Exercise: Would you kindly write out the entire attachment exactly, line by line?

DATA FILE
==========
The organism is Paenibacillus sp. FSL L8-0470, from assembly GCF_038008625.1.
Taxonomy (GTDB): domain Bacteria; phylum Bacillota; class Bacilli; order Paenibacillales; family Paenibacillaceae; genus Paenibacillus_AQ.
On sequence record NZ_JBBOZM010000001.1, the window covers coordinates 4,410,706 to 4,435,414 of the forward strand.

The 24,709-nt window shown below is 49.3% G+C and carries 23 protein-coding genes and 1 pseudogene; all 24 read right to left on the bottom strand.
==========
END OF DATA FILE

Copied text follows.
The organism is Paenibacillus sp. FSL L8-0470, from assembly GCF_038008625.1.
Taxonomy (GTDB): domain Bacteria; phylum Bacillota; class Bacilli; order Paenibacillales; family Paenibacillaceae; genus Paenibacillus_AQ.
On sequence record NZ_JBBOZM010000001.1, the window covers coordinates 4,410,706 to 4,435,414 of the forward strand.

The 24,709-nt window shown below is 49.3% G+C and carries 23 protein-coding genes and 1 pseudogene; all 24 read right to left on the bottom strand.